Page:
After Xbox Lead Phil Spencer hinted at a price hike in some of the company’s gaming services, Microsoft finally revealed today that it would specifically affect its first-party games. Starting in 2023, the Redmond company will charge $69.99 instead of the usual $59.99 on its upcoming first-party Xbox games, including Forza Motorsport, Redfall, and Starfield.
“We’ve held on price increases until after the holidays so families can enjoy the gift of gaming. Starting in 2023 our new, built for next-gen, full-priced games, including Forza Motorsport, Redfall, and Starfield, will launch at $69.99 USD on all platforms,” Microsoft explains in the statement. “This price reflects the content, scale, and technical complexity of these titles. As with all games developed by our teams at Xbox, they will also be available with Game Pass the same day they launch.”
Then again, this price increase is inevitable as first divulged by Spencer, though the Microsoft Gaming CEO didn’t particularly mention the sections that would be affected.
“For us running the business, we have to look at the return on our business, the cost of the business. We’ve held price on consoles, and held price on games, and our subscription. I don’t think we’ll be able to do that forever.” Spencer said at that time. “I do think that at some point, we’ll have to raise some prices on certain things, but going into this holiday, we thought it was really important to maintain the prices that we have because consumers, right now, are more uncertain than they have been in a long time.”
While Spencer didn’t mention the reason for the said increase, the energy crisis in Europe affecting Microsoft’s budget needs (up to $800 million) for running its cloud services probably has a huge contribution to the decision. With this, certain game offerings of Microsoft will soon be priced at the same range as the other games from its competitors like Take-Two Interactive and Sony Interactive Entertainment, which raised their prices earlier than the software giant. This affects Call of Duty: Modern Warfare 2, Marvel’s Midnight Suns, and God of War Ragnarök, which now all launch at $70.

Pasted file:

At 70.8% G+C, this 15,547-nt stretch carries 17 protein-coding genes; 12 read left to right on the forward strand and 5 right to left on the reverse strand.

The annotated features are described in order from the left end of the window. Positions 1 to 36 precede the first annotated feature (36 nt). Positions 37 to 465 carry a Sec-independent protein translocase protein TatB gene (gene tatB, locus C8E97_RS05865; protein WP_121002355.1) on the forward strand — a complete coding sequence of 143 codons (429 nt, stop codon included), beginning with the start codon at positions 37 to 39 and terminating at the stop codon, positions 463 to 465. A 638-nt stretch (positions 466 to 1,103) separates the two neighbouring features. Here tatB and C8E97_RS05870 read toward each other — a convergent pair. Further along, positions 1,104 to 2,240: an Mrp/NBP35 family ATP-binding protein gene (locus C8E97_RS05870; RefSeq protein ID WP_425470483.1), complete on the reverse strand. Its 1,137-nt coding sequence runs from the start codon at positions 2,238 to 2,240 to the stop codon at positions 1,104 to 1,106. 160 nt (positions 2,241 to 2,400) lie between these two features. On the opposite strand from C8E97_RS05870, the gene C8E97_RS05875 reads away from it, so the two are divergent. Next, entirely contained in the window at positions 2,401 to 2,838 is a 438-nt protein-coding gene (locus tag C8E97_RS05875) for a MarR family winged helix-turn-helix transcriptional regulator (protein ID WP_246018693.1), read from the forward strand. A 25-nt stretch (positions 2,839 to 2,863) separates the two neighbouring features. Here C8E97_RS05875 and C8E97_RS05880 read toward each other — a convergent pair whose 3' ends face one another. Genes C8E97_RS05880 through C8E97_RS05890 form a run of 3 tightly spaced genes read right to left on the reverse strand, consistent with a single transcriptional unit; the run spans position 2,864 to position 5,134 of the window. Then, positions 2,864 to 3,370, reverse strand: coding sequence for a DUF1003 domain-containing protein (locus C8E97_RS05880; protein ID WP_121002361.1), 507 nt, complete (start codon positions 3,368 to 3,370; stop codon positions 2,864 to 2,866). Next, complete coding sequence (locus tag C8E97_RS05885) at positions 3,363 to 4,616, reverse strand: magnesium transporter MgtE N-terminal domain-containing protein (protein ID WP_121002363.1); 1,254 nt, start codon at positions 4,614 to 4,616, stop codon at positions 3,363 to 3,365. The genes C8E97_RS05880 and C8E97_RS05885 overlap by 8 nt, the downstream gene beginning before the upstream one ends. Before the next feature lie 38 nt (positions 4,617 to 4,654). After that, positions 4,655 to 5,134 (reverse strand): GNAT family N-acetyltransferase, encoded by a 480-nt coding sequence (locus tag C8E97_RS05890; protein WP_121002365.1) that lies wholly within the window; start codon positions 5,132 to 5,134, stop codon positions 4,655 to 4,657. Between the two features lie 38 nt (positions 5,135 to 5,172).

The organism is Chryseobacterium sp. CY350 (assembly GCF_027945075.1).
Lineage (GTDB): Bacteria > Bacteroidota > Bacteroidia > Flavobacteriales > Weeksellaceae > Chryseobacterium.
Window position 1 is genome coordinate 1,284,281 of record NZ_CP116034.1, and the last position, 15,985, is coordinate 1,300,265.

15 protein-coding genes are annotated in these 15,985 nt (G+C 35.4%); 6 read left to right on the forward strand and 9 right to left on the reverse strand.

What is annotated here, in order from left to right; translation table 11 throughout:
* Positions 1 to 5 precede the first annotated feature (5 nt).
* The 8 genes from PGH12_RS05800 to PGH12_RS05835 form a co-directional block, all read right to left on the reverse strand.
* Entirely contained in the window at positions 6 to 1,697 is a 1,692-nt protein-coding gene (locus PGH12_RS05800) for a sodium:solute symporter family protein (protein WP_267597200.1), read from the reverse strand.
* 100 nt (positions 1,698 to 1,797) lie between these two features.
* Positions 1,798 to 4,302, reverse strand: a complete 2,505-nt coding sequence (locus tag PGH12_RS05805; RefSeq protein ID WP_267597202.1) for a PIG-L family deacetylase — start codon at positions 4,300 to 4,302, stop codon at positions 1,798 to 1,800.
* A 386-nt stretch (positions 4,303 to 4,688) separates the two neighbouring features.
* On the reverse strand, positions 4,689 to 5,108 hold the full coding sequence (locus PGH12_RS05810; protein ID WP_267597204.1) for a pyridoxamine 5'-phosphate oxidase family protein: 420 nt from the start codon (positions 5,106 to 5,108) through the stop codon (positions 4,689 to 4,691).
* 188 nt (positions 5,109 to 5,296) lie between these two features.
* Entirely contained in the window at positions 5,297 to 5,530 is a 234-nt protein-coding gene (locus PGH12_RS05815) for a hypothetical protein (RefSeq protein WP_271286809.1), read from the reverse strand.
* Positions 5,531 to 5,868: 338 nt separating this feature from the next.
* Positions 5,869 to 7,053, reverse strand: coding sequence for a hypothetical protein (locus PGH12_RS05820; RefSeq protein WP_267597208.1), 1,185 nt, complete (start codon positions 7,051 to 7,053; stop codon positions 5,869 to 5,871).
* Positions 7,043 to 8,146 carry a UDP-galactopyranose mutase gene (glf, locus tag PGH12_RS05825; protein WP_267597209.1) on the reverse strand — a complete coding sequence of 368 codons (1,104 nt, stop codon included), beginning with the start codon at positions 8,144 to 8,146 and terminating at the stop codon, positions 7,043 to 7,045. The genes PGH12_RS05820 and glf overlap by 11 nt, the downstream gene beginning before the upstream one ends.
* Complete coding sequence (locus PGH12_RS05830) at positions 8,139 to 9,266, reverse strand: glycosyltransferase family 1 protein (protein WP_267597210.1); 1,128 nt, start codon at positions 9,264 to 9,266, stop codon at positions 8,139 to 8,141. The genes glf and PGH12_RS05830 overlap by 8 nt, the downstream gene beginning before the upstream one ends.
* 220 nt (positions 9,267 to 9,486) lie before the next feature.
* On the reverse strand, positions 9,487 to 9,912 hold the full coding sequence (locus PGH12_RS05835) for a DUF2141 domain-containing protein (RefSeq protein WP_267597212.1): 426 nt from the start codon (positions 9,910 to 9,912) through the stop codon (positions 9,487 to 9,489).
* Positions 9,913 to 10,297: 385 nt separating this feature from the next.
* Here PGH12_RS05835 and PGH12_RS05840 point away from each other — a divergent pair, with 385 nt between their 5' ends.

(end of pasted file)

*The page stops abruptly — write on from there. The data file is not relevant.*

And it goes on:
In related news, Microsoft is still fighting to close its proposed $69 billion Activision deal as different regulators around the globe perform their own investigations. In the recently published documents by the UK’s watchdog, Sony expresses fears about the possibility of the merger giving Microsoft power to increase its subscription service pricing. The company has always been critical of the deal as it claims it would be used by Microsoft to keep away the Call of Duty games from PlayStation, though it repeatedly denied it and even offered Sony a longer 10-year licensing deal. With this new action from Microsoft, it is interesting how Sony will react and if it will use this as a new subject for its protest.